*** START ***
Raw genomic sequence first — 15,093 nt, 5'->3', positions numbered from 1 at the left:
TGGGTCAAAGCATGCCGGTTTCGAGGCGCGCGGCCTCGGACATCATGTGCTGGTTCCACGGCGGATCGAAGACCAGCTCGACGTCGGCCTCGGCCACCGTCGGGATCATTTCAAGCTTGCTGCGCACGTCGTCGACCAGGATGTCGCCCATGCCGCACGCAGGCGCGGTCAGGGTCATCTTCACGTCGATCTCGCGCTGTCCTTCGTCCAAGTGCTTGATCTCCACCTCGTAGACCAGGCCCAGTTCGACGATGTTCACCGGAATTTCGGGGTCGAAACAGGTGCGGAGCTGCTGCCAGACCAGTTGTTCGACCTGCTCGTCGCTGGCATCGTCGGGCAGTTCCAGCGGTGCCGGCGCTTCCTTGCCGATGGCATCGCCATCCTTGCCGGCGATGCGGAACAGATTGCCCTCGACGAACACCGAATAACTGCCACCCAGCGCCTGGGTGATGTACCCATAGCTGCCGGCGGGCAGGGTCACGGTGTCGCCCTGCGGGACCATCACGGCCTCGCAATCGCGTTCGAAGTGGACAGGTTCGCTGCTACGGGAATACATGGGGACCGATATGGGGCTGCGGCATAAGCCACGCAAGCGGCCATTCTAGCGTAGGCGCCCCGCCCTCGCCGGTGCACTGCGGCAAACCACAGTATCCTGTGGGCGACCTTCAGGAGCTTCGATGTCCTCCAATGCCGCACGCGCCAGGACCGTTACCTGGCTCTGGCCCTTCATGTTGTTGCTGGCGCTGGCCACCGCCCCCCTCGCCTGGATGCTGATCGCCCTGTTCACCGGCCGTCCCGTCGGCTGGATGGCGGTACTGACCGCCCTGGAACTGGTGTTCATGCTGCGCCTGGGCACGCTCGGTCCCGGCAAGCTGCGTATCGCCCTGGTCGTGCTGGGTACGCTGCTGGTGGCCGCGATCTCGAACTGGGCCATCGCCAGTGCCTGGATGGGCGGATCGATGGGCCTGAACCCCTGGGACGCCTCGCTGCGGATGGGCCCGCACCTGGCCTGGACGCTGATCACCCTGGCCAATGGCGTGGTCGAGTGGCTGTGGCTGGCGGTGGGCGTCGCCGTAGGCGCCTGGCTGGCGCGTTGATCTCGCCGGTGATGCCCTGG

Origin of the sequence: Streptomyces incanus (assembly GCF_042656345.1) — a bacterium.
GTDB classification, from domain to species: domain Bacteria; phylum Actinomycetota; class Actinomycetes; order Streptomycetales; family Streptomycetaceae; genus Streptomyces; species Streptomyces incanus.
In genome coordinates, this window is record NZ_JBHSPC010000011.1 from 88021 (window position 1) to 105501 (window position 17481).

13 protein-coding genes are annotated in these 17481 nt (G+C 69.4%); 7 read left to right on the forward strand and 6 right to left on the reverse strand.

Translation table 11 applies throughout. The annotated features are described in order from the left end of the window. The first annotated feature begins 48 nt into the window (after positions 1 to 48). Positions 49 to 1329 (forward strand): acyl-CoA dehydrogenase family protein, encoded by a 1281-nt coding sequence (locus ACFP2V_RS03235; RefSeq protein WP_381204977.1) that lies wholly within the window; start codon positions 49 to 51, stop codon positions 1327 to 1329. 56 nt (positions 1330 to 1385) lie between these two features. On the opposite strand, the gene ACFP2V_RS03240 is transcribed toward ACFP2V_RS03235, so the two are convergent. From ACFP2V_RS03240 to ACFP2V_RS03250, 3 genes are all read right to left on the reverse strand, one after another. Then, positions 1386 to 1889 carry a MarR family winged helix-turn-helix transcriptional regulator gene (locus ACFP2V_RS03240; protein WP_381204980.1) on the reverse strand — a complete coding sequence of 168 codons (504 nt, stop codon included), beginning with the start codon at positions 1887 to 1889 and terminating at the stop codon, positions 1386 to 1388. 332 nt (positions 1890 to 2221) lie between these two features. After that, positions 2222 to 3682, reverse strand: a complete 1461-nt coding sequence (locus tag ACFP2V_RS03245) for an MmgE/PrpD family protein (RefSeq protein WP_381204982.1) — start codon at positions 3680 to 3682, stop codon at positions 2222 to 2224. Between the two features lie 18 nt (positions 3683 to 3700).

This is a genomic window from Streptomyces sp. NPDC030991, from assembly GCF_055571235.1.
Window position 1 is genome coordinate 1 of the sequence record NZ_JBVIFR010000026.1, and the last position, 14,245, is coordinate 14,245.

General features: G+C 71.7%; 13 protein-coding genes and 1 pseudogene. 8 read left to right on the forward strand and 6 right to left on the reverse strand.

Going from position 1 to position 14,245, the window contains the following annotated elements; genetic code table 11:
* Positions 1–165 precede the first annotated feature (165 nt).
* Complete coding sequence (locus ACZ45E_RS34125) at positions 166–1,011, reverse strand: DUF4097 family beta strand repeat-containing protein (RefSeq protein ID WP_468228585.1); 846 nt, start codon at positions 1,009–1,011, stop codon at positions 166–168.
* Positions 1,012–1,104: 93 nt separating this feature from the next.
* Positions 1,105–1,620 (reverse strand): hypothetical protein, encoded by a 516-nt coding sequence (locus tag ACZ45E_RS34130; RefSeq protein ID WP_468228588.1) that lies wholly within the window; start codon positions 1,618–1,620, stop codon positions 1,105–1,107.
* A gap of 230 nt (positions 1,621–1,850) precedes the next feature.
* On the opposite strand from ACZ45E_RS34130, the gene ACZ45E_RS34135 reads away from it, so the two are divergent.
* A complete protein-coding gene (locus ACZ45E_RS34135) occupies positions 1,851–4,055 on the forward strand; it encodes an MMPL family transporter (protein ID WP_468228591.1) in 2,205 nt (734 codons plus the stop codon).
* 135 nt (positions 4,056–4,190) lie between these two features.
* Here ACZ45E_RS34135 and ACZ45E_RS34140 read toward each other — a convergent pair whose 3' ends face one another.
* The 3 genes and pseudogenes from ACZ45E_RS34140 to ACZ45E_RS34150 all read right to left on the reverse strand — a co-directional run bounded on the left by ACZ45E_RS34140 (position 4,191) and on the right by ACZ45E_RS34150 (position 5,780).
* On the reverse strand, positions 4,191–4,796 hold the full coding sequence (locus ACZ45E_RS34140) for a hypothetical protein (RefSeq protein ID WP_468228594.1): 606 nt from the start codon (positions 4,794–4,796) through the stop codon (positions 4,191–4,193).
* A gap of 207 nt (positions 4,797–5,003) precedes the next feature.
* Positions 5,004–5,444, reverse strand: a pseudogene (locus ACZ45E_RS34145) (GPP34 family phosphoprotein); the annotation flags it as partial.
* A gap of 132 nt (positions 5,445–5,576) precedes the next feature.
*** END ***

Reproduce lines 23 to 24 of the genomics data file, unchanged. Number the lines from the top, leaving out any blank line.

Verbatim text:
* A gap of 207 nt (positions 4,797–5,003) precedes the next feature.
* Positions 5,004–5,444, reverse strand: a pseudogene (locus ACZ45E_RS34145) (GPP34 family phosphoprotein); the annotation flags it as partial.